Practicing the impractical - a guide to approaching aging with health, happiness and hope

Practicing the impractical - a guide to approaching aging with health, happiness and hope


Aging is a natural process, but it doesn't mean that you can't age gracefully and maintain your health. Unfortunately, geriatric syndromes, such as falls, memory concerns, depression, urinary incontinence, frailty, malnutrition, and delirium, affect countless people, and they may interfere with seniors' quality of life, socialization, and independence. In many cases, these issues are neglected in routine medical care, which can lead to long-term suffering.

However, most of these issues can be evaluated and managed, enabling seniors and their families to feel better and live longer.

Here's a guide to help seniors age gracefully and healthily:

Falls: Falls are a far too common problem for older adults and can cause minor injuries or life-changing injuries, such as broken hips and head injuries. Therefore, it's crucial to identify the underlying risk factors or health problems that contribute to falls. For instance, insufficient strength or balance can be addressed with the right exercises, but other factors, such as medication side-effects, should also be checked.

Check out resources such as:

CDC STEADI Materials for Older Adults
NIH Go 4 Life Balance Exercises for Fall Prevention.

Memory Concerns: Memory concerns can cause anxiety for older adults and families and may indicate a decline in cognitive abilities. However, evaluation can provide a more objective measure of cognitive function and identify treatable causes of decreased brain function, such as medication side-effects and thyroid problems. Encouraging brain-healthy activities can also improve brain function.

To learn more, check out resources such as:

What’s Causing Your Memory Loss?
How We Diagnose Dementia.

Depression: Depression is common among seniors, especially those who are struggling with illness, involved in caregiving, or socially isolated. Spotting and treating depression can lead to better quality of life, greater involvement in social activities, and better management of health problems. Non-drug treatments, such as psychotherapy, are generally equally effective as medications in mild-moderate depression.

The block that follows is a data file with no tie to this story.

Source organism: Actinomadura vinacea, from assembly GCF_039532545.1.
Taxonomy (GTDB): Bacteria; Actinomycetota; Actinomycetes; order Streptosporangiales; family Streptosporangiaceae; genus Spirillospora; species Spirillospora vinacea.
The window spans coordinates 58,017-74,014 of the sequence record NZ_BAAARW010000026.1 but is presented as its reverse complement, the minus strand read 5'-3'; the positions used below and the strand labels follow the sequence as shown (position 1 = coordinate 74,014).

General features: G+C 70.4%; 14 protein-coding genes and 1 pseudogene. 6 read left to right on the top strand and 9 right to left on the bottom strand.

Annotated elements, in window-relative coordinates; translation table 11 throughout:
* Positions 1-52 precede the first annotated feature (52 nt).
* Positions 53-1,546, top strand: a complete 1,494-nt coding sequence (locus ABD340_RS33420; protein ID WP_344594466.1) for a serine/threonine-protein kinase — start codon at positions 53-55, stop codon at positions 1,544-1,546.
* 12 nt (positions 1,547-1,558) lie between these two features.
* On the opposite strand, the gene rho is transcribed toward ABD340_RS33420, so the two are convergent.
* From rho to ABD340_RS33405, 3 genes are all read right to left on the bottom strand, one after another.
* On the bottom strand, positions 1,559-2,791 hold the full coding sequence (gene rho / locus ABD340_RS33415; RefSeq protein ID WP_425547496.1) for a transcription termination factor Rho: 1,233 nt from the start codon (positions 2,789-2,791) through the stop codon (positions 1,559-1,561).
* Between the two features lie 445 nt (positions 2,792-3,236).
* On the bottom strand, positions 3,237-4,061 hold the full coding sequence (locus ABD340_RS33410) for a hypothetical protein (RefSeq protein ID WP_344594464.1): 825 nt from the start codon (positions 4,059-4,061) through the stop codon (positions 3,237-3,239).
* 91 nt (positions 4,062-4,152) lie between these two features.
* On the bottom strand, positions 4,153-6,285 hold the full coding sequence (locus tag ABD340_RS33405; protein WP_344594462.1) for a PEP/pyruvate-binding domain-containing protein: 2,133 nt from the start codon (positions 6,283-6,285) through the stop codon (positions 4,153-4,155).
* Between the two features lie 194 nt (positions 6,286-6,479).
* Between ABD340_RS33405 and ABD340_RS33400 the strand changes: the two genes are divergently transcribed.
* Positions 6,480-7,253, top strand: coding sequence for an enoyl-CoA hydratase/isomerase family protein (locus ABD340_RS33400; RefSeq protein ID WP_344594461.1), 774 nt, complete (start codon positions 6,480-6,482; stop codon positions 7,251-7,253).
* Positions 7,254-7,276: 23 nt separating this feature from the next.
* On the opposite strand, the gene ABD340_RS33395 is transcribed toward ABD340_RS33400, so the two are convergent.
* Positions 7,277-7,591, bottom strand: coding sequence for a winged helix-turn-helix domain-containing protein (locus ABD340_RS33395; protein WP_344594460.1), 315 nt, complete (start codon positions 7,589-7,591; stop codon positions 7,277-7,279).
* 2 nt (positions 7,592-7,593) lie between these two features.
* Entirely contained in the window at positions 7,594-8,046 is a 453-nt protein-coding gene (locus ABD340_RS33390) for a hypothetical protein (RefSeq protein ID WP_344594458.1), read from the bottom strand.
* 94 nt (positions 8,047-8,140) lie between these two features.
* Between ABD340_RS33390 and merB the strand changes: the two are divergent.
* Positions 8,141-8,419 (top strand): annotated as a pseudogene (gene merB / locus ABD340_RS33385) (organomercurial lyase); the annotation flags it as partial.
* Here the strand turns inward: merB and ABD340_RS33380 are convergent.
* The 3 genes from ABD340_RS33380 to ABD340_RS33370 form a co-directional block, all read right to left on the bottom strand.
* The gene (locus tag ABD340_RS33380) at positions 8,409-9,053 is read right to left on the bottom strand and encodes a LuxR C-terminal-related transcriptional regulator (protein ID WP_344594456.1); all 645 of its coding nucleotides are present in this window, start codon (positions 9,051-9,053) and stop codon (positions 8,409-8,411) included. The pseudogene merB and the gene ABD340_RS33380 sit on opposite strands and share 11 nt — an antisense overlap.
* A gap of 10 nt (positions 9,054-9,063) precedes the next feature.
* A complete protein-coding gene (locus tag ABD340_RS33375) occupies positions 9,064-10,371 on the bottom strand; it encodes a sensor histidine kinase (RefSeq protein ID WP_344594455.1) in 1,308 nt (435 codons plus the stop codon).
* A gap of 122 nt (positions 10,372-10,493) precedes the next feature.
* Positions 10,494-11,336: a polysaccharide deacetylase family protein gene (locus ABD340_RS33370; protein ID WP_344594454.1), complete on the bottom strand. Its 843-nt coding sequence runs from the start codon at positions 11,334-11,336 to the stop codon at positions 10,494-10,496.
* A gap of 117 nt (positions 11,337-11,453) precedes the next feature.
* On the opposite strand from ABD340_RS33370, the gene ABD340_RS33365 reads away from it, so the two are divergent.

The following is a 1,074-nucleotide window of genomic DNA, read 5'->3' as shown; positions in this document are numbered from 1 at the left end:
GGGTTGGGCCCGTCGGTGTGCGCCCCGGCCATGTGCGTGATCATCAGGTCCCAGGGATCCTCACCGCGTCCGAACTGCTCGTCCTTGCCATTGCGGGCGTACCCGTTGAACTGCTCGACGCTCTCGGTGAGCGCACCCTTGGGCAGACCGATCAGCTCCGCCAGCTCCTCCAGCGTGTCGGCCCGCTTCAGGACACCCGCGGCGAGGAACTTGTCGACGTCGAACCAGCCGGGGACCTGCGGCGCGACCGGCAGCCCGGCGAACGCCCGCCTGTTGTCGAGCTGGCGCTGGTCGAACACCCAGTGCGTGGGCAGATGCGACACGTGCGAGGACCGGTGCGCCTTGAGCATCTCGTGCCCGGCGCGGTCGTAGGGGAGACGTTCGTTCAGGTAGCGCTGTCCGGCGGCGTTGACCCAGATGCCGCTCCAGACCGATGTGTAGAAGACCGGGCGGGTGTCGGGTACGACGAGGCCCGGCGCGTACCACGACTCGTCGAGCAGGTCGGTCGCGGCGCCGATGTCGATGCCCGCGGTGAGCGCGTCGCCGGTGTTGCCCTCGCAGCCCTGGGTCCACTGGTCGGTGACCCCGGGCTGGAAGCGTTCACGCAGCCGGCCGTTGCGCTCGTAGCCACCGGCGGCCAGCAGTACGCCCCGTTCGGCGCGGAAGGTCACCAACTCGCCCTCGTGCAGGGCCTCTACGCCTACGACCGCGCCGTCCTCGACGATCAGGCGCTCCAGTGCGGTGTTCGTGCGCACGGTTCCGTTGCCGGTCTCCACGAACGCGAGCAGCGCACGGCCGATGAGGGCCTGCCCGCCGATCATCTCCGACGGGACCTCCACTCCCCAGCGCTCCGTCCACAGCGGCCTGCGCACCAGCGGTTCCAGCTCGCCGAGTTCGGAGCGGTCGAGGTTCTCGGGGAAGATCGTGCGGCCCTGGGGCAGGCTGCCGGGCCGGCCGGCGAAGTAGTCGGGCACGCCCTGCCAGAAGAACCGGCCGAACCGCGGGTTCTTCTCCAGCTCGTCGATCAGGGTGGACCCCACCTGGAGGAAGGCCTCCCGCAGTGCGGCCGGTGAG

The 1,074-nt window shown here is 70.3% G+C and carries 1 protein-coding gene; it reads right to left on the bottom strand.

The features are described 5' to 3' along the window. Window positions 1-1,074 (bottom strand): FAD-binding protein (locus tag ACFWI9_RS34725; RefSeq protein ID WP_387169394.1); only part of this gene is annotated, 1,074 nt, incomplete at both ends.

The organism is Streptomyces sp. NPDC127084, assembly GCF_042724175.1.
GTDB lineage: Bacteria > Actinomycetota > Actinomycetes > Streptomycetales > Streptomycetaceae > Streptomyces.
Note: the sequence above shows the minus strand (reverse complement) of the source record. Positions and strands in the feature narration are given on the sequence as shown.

For more information, see:

Depression in Older Adults and the Elderly
Pharmacological Treatment of Depression in the Elderly.

Urinary Incontinence: Urinary incontinence is a chronic problem for older adults and tends to get worse with aging. Identifying the underlying causes, such as prostate enlargement in men, can help with management. Pelvic floor exercises, medications, and surgical interventions are some of the options for managing urinary incontinence.

For more information see:

Urinary Incontinence in Women
Urinary Incontinence in Men for more information.

Frailty: Frailty is a condition that affects older adults and is characterized by reduced strength, endurance, and physiological function. It can lead to disability, hospitalization, and death. Physical activity and exercise can prevent or reverse frailty, and a healthy diet can also help.

For more information see:

railty: A Syndrome That Can Impact Your Health for more information.

Malnutrition: Malnutrition is a common problem among older adults and can lead to poor health outcomes, such as functional decline, frailty, and longer hospital stays. Screening for malnutrition and providing nutrition interventions can improve health outcomes and prevent hospitalizations.

Check out:

Malnutrition in Older Adults

Delirium: Delirium is an acute change in mental status that can occur in older adults and is often caused by an underlying medical condition or medication use. Identifying and treating the underlying cause is crucial for preventing complications and improving outcomes.

Read the following for more information:

 Delirium in Older Adults

In conclusion, aging gracefully and healthily is possible by being proactive in checking for geriatric syndromes, and then correctly managing them. Remember to seek help from a geriatrician or ensure that your usual doctor is thinking

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